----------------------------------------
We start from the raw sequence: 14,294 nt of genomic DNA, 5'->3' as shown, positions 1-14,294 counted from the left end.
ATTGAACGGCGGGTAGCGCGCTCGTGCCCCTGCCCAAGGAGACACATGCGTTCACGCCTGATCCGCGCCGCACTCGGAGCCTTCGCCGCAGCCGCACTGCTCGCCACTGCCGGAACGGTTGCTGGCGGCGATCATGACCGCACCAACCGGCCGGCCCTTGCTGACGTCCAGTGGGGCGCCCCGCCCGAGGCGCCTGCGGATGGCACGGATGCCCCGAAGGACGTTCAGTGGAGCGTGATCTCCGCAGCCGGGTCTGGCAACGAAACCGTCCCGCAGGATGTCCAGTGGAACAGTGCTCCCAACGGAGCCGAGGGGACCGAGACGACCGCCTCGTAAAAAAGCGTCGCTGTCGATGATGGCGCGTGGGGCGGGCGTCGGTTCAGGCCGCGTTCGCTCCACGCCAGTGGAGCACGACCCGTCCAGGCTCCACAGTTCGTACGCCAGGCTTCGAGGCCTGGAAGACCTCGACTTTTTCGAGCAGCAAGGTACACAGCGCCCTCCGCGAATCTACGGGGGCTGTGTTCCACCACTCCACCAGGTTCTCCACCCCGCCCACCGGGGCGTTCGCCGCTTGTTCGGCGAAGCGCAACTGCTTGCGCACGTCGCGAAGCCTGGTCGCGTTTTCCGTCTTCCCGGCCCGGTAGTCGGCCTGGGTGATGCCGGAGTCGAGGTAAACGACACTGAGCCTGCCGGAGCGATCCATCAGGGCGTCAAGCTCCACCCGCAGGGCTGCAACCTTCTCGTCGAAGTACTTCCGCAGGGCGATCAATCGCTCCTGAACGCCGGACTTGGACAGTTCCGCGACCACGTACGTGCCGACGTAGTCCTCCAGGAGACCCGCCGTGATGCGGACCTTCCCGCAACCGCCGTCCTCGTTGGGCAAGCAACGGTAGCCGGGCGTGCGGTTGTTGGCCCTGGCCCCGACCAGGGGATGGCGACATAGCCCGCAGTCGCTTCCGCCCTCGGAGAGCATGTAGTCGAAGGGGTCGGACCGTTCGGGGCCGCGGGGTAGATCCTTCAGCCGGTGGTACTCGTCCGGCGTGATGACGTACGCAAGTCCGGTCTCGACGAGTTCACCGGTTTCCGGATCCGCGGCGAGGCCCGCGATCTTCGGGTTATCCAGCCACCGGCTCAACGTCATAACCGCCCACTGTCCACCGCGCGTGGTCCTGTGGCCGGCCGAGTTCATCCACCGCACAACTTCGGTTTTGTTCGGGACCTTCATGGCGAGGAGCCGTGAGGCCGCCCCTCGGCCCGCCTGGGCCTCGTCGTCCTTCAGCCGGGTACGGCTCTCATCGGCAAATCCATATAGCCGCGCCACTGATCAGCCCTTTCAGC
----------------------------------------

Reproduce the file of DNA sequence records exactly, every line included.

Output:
We start from the raw sequence: 14,294 nt of genomic DNA, 5'->3' as shown, positions 1-14,294 counted from the left end.
ATTGAACGGCGGGTAGCGCGCTCGTGCCCCTGCCCAAGGAGACACATGCGTTCACGCCTGATCCGCGCCGCACTCGGAGCCTTCGCCGCAGCCGCACTGCTCGCCACTGCCGGAACGGTTGCTGGCGGCGATCATGACCGCACCAACCGGCCGGCCCTTGCTGACGTCCAGTGGGGCGCCCCGCCCGAGGCGCCTGCGGATGGCACGGATGCCCCGAAGGACGTTCAGTGGAGCGTGATCTCCGCAGCCGGGTCTGGCAACGAAACCGTCCCGCAGGATGTCCAGTGGAACAGTGCTCCCAACGGAGCCGAGGGGACCGAGACGACCGCCTCGTAAAAAAGCGTCGCTGTCGATGATGGCGCGTGGGGCGGGCGTCGGTTCAGGCCGCGTTCGCTCCACGCCAGTGGAGCACGACCCGTCCAGGCTCCACAGTTCGTACGCCAGGCTTCGAGGCCTGGAAGACCTCGACTTTTTCGAGCAGCAAGGTACACAGCGCCCTCCGCGAATCTACGGGGGCTGTGTTCCACCACTCCACCAGGTTCTCCACCCCGCCCACCGGGGCGTTCGCCGCTTGTTCGGCGAAGCGCAACTGCTTGCGCACGTCGCGAAGCCTGGTCGCGTTTTCCGTCTTCCCGGCCCGGTAGTCGGCCTGGGTGATGCCGGAGTCGAGGTAAACGACACTGAGCCTGCCGGAGCGATCCATCAGGGCGTCAAGCTCCACCCGCAGGGCTGCAACCTTCTCGTCGAAGTACTTCCGCAGGGCGATCAATCGCTCCTGAACGCCGGACTTGGACAGTTCCGCGACCACGTACGTGCCGACGTAGTCCTCCAGGAGACCCGCCGTGATGCGGACCTTCCCGCAACCGCCGTCCTCGTTGGGCAAGCAACGGTAGCCGGGCGTGCGGTTGTTGGCCCTGGCCCCGACCAGGGGATGGCGACATAGCCCGCAGTCGCTTCCGCCCTCGGAGAGCATGTAGTCGAAGGGGTCGGACCGTTCGGGGCCGCGGGGTAGATCCTTCAGCCGGTGGTACTCGTCCGGCGTGATGACGTACGCAAGTCCGGTCTCGACGAGTTCACCGGTTTCCGGATCCGCGGCGAGGCCCGCGATCTTCGGGTTATCCAGCCACCGGCTCAACGTCATAACCGCCCACTGTCCACCGCGCGTGGTCCTGTGGCCGGCCGAGTTCATCCACCGCACAACTTCGGTTTTGTTCGGGACCTTCATGGCGAGGAGCCGTGAGGCCGCCCCTCGGCCCGCCTGGGCCTCGTCGTCCTTCAGCCGGGTACGGCTCTCATCGGCAAATCCATATAGCCGCGCCACTGATCAGCCCTTTCAGC